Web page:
Does Homeowners Insurance Cover Water Damage?

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Water damage is sometimes covered by a standard homeowners insurance policy, but not always. It depends on the cause. Sudden internal water damage is covered, but damage due to lack of maintenance, neglect or a flood is not.

It's not always easy to figure out when water damage is and isn't covered by your policy.

Table of contents:

When does homeowners insurance cover water damage?

Standard home insurance policies cover water damage if it is sudden and internal. The requirement is that the water has never touched the outside ground. This means the water damage must be the result of one of the 16 perils covered by homeowners insurance. These include sudden and accidental tearing, cracking, burning or bulging of a steam, heating, AC or automatic fire protection system.

When water damage is covered by homeowners insurance:

  • Rainstorm or snowstorm
  • Plumbing: burst pipes, frozen plumbing, faulty plumbing, accidental overflow
  • Water damage from extinguishing a fire
  • Leaking roof (coverage would apply only to the home interior, not the roof itself)
  • Accidental overflow of an appliance or fixture (toilet, washing machine, bathtub)
  • Vandalism
  • Mold (only as a result of covered water damage)

When does homeowners insurance exclude water damage?

Water damage isn't always covered if it's not the result of an accident or sudden, unexpected occurrence. Neglect or lack of maintenance resulting in water damage means you're on the hook for the cost of repairs. Certain situations where homeowners insurance does not cover water damage are:

  • Ground seepage
  • Water or sewer pipe backups
  • Flooding
  • Poorly maintained pipes leading to leaks

Standard policies don't cover water damage resulting from a flood, either. For that, you'll need flood insurance, especially if you live in an area prone to flooding, such as Louisiana.

Mold from water damage

Mold is all too common. It is often found after water damages your home, but rarely covered by homeowners insurance. It's expensive to rid your home of mold, possibly costing upward of $30,000. However, depending on the cause, your home insurance might help cover mold removal.

When is mold covered by homeowners insurance?

Mold is covered by your home insurance if it is the result of water damage from a covered peril. If a burst pipe or AC system overflow allows mold to grow, your insurance will cover all or some of the mold removal cost, because it's considered an extension of water damage.

Most homeowners insurance policies cover $5,000 of mold remediation, though it can range from $1,000 to $10,000. You can also buy a floater or endorsement that adds extra mold coverage to your policy.

Mold from water damage is generally covered by home insurance, as long as it's not due to lack of maintenance or neglect.

If a pipe in your home has leaked for months and gone without repairs, mold can grow, but it won't be covered by your homeowners insurance. Floods can also cause mold, but that would be covered by flood insurance, if you have it. If you submit a claim for mold damage, the cause would be evaluated and determined by the flood insurance adjuster.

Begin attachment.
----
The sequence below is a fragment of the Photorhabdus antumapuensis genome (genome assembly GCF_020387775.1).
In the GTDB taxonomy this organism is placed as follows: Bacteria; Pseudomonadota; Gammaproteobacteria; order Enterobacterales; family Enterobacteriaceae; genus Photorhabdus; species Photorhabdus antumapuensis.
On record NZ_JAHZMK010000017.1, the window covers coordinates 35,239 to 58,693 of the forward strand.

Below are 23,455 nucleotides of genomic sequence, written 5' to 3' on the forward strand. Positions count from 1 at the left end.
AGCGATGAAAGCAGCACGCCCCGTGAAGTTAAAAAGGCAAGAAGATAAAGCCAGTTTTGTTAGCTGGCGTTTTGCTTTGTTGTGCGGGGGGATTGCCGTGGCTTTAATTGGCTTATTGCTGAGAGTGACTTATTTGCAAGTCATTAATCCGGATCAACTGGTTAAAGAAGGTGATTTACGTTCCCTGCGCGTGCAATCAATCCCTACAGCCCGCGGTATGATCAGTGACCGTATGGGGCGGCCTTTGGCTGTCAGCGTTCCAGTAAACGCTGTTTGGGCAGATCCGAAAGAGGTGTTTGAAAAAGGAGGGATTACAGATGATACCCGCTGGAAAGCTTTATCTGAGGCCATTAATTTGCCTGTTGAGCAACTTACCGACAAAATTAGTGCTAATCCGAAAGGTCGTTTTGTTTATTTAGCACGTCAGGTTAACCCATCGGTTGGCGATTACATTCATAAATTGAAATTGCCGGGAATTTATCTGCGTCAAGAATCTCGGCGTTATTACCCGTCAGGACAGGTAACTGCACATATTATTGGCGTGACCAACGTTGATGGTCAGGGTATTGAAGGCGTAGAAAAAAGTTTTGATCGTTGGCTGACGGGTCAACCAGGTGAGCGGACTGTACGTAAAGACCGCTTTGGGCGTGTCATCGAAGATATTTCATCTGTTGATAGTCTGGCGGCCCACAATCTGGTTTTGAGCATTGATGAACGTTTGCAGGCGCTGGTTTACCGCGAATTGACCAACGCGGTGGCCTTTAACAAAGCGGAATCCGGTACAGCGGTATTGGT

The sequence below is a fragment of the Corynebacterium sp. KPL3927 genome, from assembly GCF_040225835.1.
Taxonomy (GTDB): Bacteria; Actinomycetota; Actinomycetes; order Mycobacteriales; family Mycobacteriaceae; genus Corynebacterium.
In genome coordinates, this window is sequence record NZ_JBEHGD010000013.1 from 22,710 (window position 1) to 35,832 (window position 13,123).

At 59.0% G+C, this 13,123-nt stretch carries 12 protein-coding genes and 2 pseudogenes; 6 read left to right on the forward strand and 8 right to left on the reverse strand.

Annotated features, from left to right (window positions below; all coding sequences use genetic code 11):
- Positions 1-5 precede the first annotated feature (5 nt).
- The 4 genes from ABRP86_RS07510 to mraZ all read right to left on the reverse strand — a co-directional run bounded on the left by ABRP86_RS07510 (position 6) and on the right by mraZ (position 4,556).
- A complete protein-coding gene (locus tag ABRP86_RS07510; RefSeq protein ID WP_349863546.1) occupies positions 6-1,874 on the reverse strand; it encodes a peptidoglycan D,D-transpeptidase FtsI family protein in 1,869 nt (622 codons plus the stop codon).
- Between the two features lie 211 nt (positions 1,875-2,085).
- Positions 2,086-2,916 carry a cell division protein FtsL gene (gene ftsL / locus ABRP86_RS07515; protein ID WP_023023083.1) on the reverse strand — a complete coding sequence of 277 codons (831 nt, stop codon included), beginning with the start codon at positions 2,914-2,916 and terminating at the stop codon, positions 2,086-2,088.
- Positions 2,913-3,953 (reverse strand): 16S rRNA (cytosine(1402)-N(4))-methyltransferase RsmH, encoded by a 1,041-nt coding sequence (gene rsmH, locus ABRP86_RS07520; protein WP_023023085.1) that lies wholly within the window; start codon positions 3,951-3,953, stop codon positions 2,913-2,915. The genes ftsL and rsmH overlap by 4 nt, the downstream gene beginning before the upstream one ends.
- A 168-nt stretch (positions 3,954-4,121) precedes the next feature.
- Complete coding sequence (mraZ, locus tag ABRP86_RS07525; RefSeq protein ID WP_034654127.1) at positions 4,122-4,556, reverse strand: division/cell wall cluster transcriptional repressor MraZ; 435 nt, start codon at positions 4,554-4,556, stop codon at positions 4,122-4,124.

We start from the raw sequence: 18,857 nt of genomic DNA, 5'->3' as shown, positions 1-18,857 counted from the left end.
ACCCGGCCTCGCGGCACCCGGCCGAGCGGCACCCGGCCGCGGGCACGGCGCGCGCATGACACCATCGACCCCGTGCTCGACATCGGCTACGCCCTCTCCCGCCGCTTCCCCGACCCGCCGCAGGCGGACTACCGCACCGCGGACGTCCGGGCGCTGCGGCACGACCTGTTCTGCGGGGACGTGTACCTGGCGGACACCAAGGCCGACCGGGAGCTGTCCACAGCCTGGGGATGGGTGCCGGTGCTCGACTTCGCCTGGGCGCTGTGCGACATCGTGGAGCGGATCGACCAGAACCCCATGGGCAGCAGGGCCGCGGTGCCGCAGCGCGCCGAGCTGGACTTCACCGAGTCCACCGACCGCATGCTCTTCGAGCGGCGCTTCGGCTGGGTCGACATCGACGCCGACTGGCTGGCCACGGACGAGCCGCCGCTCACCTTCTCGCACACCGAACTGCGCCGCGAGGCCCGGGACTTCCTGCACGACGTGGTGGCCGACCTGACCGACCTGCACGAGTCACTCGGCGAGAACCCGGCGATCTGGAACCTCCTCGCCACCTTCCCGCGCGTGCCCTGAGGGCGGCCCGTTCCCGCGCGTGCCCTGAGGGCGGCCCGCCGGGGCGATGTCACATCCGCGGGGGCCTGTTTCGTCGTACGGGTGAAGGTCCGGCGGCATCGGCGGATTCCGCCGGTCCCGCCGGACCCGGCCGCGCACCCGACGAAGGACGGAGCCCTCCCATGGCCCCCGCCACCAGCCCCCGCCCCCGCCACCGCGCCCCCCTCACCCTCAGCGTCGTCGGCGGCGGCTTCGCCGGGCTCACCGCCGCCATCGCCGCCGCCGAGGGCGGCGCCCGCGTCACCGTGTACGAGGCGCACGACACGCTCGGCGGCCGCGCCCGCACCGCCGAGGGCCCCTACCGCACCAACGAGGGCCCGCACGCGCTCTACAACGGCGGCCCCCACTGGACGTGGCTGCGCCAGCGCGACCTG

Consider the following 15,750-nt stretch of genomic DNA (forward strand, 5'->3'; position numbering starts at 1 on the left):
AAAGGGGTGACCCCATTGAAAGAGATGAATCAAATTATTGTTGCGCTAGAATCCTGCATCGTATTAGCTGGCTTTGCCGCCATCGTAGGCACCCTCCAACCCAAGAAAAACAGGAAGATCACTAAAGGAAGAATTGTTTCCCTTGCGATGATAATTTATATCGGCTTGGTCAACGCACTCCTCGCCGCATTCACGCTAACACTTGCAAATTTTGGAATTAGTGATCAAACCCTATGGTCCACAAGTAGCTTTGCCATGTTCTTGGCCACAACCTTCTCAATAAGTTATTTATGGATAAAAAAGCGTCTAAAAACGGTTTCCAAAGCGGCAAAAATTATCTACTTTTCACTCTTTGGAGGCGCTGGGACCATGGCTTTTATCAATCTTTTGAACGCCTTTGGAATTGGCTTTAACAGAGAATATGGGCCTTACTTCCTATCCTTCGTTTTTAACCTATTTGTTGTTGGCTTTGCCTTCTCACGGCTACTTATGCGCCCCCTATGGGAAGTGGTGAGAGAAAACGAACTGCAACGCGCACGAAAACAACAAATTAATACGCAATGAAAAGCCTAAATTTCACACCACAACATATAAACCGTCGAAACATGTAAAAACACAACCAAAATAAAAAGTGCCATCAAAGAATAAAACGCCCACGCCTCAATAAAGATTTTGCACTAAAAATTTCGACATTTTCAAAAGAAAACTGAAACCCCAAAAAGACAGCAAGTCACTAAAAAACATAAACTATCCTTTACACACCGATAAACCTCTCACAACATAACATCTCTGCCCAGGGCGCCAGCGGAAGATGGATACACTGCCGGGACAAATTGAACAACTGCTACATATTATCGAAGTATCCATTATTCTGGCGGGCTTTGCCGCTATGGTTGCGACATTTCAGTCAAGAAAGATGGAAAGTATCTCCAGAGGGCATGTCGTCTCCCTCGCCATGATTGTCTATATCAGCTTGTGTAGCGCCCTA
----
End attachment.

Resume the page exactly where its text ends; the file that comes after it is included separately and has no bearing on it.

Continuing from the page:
You can prevent the growth of mold by keeping your home dry and addressing spills and leaks as soon as you find them. This may be more difficult for homeowners in Florida or Louisiana. We recommend using vents and fans to reduce moisture and humidity in areas and appliances prone to it.

Stay on top of repairs and maintenance in your home, especially in basements, crawl spaces and bathrooms, which are ideal areas for mold to grow. Bleaching an area after a spill or leak can help prevent a mold infestation, too.

How to file a claim after water damage

Now that you can identify when water damage is covered by your homeowners insurance, it's important that you contact your company as soon as possible if you discover water damage in your home. You should take pictures of the area and everything that was damaged. Also get photos of where the water came from, such as a burst pipe or hole in the roof.

If you have pictures from before the incident, find them so you can show the adjuster what the area looked like before being damaged. Pictures are especially useful if mold develops in the future. They can support your claim that the mold grew as a result of water damage and not neglect.

The company will ask you questions about your claim to help decide if it's covered by your policy. An adjuster will come to assess the damage. If you need to make any urgent repairs before the adjuster has a chance to see the damage, take pictures before the repairs are done. And keep the receipts for any materials you purchase.

You can also hire a contractor to evaluate the water damage and give you a repair estimate. This is useful if the adjuster's quote is too low. It allows you to negotiate with your insurance company. Once you have agreed on a settlement for the cost of repairs, the company will generally send you half of the payment to begin repairs. You'll receive the rest after completion, minus the deductible.

Keep all pictures of the water damage and documents associated with the damage and your claim in case mold grows in the future. Your insurance company may be hesitant to agree that the mold resulted from prior water damage, but having pictures and records will serve as valuable proof. If the mold is deemed to have come from water damage, some companies may make you file a second claim of water damage instead, requiring you to pay another deductible before remediation takes place.

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